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. Last Updated: 07/27/2016

Reticent Elderly Skewing Voter Polls, Analysts Say

President Boris Yeltsin is going into the final week before the June 16 presidential election appearing supremely confident of victory. But on Monday, just six days before the vote, pollsters and political observers warned that the elections are still closer than many think.


At a press conference Monday, Dmitry Olshansky of the Center for Strategic Studies and other colleagues reported an "unexpected trend" over the last few weeks: Elderly voters have more and more been refusing to speak with sociologists or answer their questions.


"All of our sociological services are running into the problem of 'refusers' -- people who refuse to tell us who they are voting for, or to speak at all with interviewers. And that's especially so in the Red Belt [of pro-Communist voters in southern agricultural Russia]," Olshansky said.


"It's as if it is indecent to say you are going to vote for Zyuganov. Or for [Vladimir] Zhirinovsky, the same is true of him. These are two figures with hidden support that's not picked up by the polls," he said.


The latest national polls show President Boris Yeltsin leading his nearest rival, Communist leader Gennady Zyuganov, by large margins. The latest Moscow Times/CNN poll, conducted by the Institute for Comparative Social Research, or CESSI, and released Friday, had 34.5 percent of voters backing Yeltsin against 15.9 percent Zyuganov.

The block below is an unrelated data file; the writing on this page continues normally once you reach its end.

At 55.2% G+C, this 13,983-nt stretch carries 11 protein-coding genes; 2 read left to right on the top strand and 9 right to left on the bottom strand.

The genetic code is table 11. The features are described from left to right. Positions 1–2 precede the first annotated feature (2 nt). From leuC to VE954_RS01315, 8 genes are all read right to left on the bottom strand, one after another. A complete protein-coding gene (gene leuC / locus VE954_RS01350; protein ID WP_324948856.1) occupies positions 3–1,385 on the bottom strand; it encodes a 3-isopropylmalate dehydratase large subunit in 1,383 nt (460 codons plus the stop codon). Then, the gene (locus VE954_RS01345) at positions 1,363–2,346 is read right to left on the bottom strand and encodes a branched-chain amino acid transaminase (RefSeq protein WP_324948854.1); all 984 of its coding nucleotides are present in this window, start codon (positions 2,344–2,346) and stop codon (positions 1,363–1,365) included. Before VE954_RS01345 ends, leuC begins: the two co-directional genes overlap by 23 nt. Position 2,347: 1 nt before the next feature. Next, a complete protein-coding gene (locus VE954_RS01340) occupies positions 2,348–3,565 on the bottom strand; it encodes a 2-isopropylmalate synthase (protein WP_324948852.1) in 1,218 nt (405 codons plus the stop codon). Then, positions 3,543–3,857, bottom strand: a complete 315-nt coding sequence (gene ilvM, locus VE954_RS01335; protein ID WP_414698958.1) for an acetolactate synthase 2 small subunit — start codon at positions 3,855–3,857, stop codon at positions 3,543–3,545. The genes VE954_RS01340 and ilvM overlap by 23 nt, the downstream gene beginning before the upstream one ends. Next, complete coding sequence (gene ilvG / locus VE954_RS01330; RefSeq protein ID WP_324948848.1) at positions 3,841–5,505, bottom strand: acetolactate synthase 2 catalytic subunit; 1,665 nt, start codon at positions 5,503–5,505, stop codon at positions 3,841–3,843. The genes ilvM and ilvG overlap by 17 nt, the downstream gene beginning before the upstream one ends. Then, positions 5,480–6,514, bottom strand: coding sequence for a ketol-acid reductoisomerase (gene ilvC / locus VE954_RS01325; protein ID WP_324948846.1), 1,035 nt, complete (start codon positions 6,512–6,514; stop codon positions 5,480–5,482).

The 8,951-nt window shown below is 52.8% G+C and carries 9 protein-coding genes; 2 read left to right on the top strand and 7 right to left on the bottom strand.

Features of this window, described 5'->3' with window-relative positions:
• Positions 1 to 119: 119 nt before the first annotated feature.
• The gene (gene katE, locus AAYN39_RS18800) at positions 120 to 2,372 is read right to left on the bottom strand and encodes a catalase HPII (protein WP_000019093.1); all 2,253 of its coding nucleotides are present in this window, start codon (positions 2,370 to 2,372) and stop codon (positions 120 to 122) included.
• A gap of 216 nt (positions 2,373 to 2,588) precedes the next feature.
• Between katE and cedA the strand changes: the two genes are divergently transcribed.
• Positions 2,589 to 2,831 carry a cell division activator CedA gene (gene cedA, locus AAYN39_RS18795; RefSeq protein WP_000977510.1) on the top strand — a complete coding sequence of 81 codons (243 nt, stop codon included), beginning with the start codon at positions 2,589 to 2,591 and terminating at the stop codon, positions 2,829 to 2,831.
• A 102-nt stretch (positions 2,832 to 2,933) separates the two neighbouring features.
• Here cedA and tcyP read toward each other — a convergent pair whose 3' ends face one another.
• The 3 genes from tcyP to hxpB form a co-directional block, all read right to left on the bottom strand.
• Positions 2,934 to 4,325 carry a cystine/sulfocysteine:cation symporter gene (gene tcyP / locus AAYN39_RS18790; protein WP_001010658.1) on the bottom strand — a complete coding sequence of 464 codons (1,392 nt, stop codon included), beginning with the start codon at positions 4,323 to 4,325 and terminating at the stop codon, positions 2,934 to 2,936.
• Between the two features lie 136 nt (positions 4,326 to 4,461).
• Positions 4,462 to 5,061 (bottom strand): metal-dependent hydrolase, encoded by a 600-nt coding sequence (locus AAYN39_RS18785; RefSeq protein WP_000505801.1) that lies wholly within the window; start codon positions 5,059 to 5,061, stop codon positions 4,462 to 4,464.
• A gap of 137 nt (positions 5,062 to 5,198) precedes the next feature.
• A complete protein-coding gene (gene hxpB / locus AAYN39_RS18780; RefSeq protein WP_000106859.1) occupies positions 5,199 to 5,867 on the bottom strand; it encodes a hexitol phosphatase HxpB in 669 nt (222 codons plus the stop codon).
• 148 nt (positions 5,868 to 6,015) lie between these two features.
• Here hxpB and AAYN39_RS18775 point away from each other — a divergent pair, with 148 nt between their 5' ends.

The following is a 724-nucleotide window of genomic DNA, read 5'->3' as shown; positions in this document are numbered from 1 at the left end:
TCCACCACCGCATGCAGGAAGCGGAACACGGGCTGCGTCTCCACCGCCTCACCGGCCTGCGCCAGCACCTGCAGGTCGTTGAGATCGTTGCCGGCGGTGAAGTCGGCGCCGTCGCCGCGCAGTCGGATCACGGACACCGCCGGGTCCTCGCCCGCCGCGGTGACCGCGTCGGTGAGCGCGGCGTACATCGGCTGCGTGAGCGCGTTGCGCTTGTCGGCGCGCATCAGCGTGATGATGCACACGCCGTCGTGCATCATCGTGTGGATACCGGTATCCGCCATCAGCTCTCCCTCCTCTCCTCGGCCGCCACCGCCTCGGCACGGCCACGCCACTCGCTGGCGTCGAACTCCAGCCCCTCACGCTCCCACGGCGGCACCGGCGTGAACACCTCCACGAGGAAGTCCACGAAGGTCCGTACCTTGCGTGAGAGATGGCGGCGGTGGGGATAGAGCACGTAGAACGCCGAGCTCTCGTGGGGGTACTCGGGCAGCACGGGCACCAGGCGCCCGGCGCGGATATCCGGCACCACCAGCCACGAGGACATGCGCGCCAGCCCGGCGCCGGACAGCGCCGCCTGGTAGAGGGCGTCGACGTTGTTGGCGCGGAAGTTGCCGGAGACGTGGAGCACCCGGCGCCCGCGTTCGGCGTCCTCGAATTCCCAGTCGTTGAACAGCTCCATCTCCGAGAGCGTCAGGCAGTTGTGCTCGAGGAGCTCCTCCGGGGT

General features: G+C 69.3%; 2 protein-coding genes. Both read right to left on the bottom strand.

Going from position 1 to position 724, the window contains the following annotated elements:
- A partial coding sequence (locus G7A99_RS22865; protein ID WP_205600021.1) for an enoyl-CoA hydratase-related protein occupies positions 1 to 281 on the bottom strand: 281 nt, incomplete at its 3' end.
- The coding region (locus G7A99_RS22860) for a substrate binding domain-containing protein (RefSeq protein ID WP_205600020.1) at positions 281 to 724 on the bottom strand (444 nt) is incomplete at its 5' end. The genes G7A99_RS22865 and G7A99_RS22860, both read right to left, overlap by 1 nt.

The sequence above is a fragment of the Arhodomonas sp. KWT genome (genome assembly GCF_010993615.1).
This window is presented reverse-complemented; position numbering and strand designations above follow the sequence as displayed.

Sunday the VTsIOM research institute gave Yeltsin 37 percent and Zyuganov 25, while a poll by the ROMIR group gave Yeltsin 35 to Zyuganov's 23.


"According to the information we have from the regions, a sense of euphoria, of victory is becoming dominant in some Yeltsin teams. In my opinion, this is premature," said Mikhail Gorshkov, director of the Russian Independent Institute of Social and National Problems. "Celebrating victory ahead of time, be it in politics, sports or anywhere else ... leads to sorrowful results."


The law stipulates that no polls can be published after June 13, three days before the first round vote.


Olshansky chided journalists and sociologists for concentrating on which two candidates would survive the June 16 cut to meet in a July run-off. That, he said, is obvious: Yeltsin and Zyuganov are sure to meet.


The interesting question is who would win this second race, a question that, in Olshansky's opinion, is far from clear. "The first round of voting will provide, if you will, a mild rating [of the candidates]," he said. "That's all."